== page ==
Walkin' on Main returns to Old Town Cottonwood
COTTONWOOD - The Walkin' on Main celebration returns to Cottonwood Nov. 13. There will be food, drink, music and fun all day long. Shops will be open up and down Main Street.
This year's Walkin' on Main coincides with the 50th anniversary of Cottonwood incorporation There will be a persistent theme of "then and now" running through historical oral histories and sidewalk chalk art.
Street actors will recall Elvis and John Wayne among others that starred in movies over the years filmed in Old Town Cottonwood. There will be a bootlegging costume contest and Jail Trail hikes.
Ten music groups and solo acts are scheduled on three stages throughout the day. Listen for the Sugar Thieves, Knuckleheads, The Cruisers, the Retros, Quick Draw, and the Old Town Trio. Check out the music schedule to see where your favorites will perform
In the theme of then and now, Mingus Union High School Art Club students will chalk historic themes on Old Town sidewalks. The sidewalks will be taped off before 9 a.m. so everyone can watch the chalk art unfold.
You can also drool over the antique and classic cars organized by the Mingus Union Hot Rod Club near the north stage.
In addition to the three public parking lots and a lot behind City Hall, there will be additional parking at the Clemenceau Museum, site of the Zeke Taylor BBQ from 11 a.m. to 2:30 p.m.
The CAT transit buses will shuttles back and forth between the Zeke Taylor Barbecue to Walkin' on Main, so that visitors can participate in both events.
Then and now
In a reflection of the incorporated history that Cottonwood recognizes during Walkin' on Main, each of the old buildings on Main Street will have displays in their windows of the historic businesses that once occupied them. The Cottonwood Hotel will provide a self-guided tour of the town, pointing out individual building stories.
During the 11:30 a.m. announcements and address, Mayor Diane Joens will talk about the success of the Cottonwood incorporation 50 years ago. Margie Beach, whose father was involved in the Cottonwood incorporation effort, will speak and Karen Leff will talk about Old Town's history.
Oral histories will be part of the activities on the North Stage. The Clemenceau Heritage Museum has fragile recordings of memories and oral histories collected from "old timers."
Several speakers will read from the transcripts of those memories from 1:30- 2 p.m. A 50th anniversary cake will be cut immediately after the speeches.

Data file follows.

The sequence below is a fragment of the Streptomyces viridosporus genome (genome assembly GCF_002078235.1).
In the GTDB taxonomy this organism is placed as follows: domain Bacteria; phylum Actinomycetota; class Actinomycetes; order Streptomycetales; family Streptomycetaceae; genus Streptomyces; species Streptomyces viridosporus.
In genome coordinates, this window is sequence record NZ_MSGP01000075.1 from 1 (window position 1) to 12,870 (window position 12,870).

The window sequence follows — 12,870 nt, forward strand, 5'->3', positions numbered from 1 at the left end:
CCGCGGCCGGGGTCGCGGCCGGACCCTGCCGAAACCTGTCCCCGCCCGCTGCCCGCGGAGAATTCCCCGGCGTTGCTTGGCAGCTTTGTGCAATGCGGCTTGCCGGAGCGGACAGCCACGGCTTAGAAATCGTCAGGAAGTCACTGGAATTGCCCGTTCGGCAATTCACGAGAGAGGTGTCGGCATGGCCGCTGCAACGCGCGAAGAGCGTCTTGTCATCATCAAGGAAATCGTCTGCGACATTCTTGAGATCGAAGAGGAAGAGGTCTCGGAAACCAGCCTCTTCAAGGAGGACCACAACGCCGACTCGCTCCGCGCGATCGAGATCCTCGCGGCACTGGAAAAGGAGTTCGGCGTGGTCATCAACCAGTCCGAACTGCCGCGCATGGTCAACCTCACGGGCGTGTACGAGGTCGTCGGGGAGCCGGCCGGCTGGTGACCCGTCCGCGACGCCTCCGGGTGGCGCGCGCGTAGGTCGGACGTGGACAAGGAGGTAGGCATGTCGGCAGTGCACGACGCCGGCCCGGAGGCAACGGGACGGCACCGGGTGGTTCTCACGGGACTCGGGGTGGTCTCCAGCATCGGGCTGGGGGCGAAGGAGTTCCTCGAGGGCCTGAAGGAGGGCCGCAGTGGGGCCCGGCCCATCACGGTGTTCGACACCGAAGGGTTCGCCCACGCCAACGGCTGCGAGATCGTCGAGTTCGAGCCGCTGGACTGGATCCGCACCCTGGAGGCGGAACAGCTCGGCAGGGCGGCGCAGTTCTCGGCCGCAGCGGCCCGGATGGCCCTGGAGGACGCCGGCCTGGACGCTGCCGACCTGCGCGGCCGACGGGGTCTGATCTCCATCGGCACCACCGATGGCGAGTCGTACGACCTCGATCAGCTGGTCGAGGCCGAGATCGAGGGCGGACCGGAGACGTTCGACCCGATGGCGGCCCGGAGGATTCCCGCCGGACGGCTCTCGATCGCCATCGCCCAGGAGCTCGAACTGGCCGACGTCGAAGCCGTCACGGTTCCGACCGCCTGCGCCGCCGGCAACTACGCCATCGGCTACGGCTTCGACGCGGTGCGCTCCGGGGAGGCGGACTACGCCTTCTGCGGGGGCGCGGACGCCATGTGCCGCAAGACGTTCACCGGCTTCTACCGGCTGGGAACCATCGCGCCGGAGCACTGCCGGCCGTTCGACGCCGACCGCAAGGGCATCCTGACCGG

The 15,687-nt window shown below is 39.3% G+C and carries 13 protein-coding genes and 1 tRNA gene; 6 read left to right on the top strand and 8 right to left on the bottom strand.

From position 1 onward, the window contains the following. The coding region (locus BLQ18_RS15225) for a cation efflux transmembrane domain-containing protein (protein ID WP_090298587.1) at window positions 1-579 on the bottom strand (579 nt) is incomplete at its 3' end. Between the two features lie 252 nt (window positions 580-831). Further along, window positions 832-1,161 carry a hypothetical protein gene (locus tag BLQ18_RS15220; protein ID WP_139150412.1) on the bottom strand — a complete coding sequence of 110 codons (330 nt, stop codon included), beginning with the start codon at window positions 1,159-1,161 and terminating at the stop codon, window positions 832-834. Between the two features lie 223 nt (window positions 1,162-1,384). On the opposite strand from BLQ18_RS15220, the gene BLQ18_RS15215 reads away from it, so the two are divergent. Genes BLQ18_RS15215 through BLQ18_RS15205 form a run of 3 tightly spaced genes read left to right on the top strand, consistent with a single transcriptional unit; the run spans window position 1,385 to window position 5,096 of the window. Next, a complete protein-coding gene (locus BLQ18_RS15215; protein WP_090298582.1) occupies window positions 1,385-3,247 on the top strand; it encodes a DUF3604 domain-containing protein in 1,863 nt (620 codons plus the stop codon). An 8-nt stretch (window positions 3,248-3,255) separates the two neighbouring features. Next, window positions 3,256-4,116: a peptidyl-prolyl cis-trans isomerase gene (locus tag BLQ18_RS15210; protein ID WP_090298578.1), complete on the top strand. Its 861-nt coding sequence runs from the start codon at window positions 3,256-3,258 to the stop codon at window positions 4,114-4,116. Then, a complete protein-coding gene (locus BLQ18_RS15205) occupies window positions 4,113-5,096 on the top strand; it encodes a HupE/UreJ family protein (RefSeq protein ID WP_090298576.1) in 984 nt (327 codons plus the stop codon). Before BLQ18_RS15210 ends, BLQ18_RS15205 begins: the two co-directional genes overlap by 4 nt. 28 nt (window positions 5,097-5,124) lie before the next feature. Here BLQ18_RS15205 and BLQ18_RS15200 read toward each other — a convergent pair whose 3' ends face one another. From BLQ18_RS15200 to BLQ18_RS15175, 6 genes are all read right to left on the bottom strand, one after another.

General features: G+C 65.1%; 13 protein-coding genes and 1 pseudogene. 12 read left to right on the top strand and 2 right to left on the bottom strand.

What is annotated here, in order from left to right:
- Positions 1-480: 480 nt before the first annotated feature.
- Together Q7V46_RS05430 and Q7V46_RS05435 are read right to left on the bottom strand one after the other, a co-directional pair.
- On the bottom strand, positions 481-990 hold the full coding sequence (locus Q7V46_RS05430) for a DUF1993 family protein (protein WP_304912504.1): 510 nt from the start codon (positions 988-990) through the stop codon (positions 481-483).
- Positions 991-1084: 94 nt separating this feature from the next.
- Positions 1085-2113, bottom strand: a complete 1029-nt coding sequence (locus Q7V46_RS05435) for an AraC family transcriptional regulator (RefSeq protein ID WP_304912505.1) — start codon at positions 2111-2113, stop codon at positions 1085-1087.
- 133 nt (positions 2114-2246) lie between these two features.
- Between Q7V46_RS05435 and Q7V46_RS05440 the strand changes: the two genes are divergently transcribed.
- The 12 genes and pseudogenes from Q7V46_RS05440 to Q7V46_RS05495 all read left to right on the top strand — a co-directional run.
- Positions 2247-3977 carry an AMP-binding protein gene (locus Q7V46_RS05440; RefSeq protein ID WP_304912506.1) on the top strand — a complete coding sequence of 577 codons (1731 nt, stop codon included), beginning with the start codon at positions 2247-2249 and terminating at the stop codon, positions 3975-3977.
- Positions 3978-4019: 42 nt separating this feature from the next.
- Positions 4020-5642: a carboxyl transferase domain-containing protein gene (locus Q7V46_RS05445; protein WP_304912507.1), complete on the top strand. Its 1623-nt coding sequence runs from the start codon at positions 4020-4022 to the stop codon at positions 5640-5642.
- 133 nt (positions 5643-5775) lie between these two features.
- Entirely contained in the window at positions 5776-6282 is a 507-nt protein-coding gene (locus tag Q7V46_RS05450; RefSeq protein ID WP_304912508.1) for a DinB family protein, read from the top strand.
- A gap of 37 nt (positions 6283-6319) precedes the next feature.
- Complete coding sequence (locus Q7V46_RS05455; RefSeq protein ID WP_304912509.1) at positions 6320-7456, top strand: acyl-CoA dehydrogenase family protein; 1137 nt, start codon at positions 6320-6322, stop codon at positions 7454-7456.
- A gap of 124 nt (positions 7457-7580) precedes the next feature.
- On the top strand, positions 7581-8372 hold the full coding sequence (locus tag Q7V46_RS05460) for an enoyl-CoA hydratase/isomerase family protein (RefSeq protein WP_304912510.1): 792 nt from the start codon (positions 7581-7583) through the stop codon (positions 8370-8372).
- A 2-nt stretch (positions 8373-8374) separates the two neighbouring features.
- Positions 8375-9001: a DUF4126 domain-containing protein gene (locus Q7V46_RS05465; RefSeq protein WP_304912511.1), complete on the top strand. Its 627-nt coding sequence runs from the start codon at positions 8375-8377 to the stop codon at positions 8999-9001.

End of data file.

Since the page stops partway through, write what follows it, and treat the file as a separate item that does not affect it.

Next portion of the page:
Cottonwood minted 1,000 copper-colored commemorative coins in recognition of the anniversary. They are available for sale at $5 each. Administrative Assistant Kyla Allen says there are only 400 left and will be available at the city display.
Ah, Vino under the Wine Tent
Locally produced wines from Verde Valley vineyards and winemakers will be available for tasting beneath the tent. Sample the fine wines from Alcantara Vineyards, Page Springs Cellars, Javelina Leap Winery, Jerome Winery, Pillsbury Winery, Freitas Winery, Az. Stronghold and Bitter Creek.
Enjoy the Art, beneath the Art Tent
Camp Verde, Sedona, Cottonwood and Jerome will be represented with artist organizations, art from two high schools and individual artists and a juried art show. In addition, the Mingus Union Art Club will create art live on the sidewalks of Old Town.
Lots of Verde Valley and regional favorites will be part of the wall-to-wall music and activities on the three stages. The featured act for the day will be the Arizona "Duke of Blues," the Tommy Dukes Band.
Born in Hattiesburg, Miss., Tommy Dukes actually grew up in Winslow, and from the time he was 13-years-old, he made a living singing the blues and playing guitar and harmonica.
Now an institution at Charly's in Flagstaff, he was inducted into the Arizona Blues Hall of Fame. He's toured with Blues Boy Willie and opened for John Lee Hooker, the Muddy Waters Legendary Blues Band, Tyrone Davis, Johnnie Taylor, Bobby Blue Bland, Clarence Carter and many others.At 7:30 p.m. Friday, the Old Town Center for the Arts will present one of Arizona's most colorful personalities, Arizona State Historian Marshall Trimble. Trimble is a renowned folk signer and storyteller and spins history and folklore daily on "Trimble's Tales" on the radio and "Arizona Backroads" on TV, for which he won a regional Emmy.
Trimble has penned more than 20 books on Arizona history, culture and wit. He continues to answer questions about the American West in True West magazine (http://www.truewestmagazine.com/stories/ask-the-marshall/).
He bought a used Gibson guitar in 1958, while listening to Buddy Holly, Johnny Cash and Elvis.
Always a teacher in high school and college of American history and culture, he took his guitar into high school classes to show how music and history are interwoven. One seventh grader from Payson wrote: "The best teacher I ever had was Marshall Trimble. He taught me that learning could be fun and exciting. And helped me develop a love of history and to understand its impact on today's society".
Trimble has played with Rex Allen, Waylon Jennings, Jerry Lee Lewis and the Oak Ridge Boys.
Tickets at La Bella Café or showtix4u.com are $18 advance, $25 priority seating and, $20 at the door.
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